It always come backs to the business. We need to think about how to build audience – that’s what matters. It sounds simple, but sometimes organisations bite off too much in all those capabilities and they don’t have enough capital to invest in doing all those pieces themselves. And then the investments and challenges with time-to-market end up taking away from what they need to invest in order to build audience – either through rights and content agreements, or in marketing and promotion. You can’t let the technology be the barrier for time-to-market, and you need to focus on what’s important where you partner.

The other big thing to think about when you’re making those build-buy-partner decisions is scale. What is really critical as consumer expectations change from traditional and OTT and quality of experience, and the need for live events and flash traffic, being able to scale to manage that flash traffic is key. People can support millions of concurrent viewers. But how adept are organisations at scaling from hundreds of thousands to millions in seconds without having different components of the platform crash, being able to scale so we don’t have buffering or other issues that impact consumer experience. Scale is key.

As theatrical release windows are moving online as well, we’ll have more and more flash traffic – even in the VOD space as well as linear. Being able to build the right scale is just critical.

Why should the sports and media industries be excited about 5G?
We’re at the heart of what’s going on here at Verizon. There are so many dimensions to what it offers, it’s just fascinating. 5G as a protocol certainly allows increased speed and performance, which is really going to enrich the consumer experience. But what is really critical and that comes along with this is what’s available on edge compute. Being able to do transactions at the edge to support the performance requirements of 20 milliseconds, 5 milliseconds versus the cloud which could be 300 milliseconds – there’s going to be a big difference there as we look at what future offerings are.

What does the OTT landscape look like in five years from now?
We’re thinking about it in terms of capabilities. We’re not building our own direct-to-consumer offering; our main mission is to partner organisations and enable their success with consumers. So we’re thinking about it in terms of what capabilities we need to launch in order to differentiate consumer experience. If I think about what things I’d like to move to the edge, it’s how do I take social viewing and allow people to join an event in a small group. With Covid and the challenge of people not being able to go and enjoy content experiences today, how do we bring that similar living room or stadium experience together to people in a virtual world. That’s what we’re working on around AR and VR as well.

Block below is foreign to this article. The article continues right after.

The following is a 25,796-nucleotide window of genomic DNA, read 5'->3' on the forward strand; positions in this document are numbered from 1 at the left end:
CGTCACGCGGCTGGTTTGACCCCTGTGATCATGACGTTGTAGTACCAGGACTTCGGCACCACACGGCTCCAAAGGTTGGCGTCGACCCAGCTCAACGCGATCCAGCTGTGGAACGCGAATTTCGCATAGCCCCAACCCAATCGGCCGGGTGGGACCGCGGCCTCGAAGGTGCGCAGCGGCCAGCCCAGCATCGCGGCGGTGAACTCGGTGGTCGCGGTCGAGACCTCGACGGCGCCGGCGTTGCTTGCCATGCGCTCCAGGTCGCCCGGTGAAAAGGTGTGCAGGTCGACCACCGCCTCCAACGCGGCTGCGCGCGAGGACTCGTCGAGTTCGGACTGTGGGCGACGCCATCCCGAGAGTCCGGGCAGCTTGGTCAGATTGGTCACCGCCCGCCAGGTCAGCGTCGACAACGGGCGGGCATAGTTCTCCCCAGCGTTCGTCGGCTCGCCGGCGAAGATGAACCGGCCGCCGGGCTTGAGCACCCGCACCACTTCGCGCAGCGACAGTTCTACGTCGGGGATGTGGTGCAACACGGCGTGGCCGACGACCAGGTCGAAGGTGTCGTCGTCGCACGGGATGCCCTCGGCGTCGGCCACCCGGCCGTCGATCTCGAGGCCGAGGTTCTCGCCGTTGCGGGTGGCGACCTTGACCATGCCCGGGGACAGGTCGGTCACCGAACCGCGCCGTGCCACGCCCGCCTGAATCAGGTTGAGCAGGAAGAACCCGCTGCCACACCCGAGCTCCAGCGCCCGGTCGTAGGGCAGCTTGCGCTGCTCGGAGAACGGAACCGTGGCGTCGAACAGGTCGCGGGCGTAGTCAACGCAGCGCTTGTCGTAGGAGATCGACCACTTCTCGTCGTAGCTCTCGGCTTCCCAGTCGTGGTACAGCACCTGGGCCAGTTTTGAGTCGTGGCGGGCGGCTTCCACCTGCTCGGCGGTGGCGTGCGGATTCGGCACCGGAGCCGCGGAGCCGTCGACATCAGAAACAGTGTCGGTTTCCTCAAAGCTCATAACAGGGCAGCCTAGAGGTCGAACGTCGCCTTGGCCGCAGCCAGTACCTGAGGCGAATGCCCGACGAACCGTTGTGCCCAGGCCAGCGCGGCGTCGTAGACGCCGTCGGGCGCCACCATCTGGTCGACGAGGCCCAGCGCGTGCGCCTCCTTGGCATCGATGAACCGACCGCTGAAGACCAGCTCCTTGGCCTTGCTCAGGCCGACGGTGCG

And it’s not only about what’s going on in the video frame itself, but about the ability to look at key statistics of what’s happening with players, bring in computer vision, switch different camera angles, and be able to automatically generate clippable highlights, and link that to peoples’ fantasy leagues or connect for gaming and betting, and make this all happen in real time. So low latency will be really key. We’re investing in building these capabilities to run at the edge, because that’s going to give our customers a differentiated experience with their customers.

Read the full interview with Peter Gallagher here, and look out for his session at LeadersWeek.direct/ next week.


Turner reups with MLB
As expected, WarnerMedia’s Turner Sports has extended its agreement to broadcast Major League Baseball for seven more years. The new deal will begin in 2022 and is reportedly worth US$3.7 billion, an uplift of 68% on Turner’s current agreement. As well as an additional Wild Card game per season, there is a major digital rights component to the deal with expanded highlights packages expected to be seen across Turner’s suite of outlets, notably including Bleacher Report.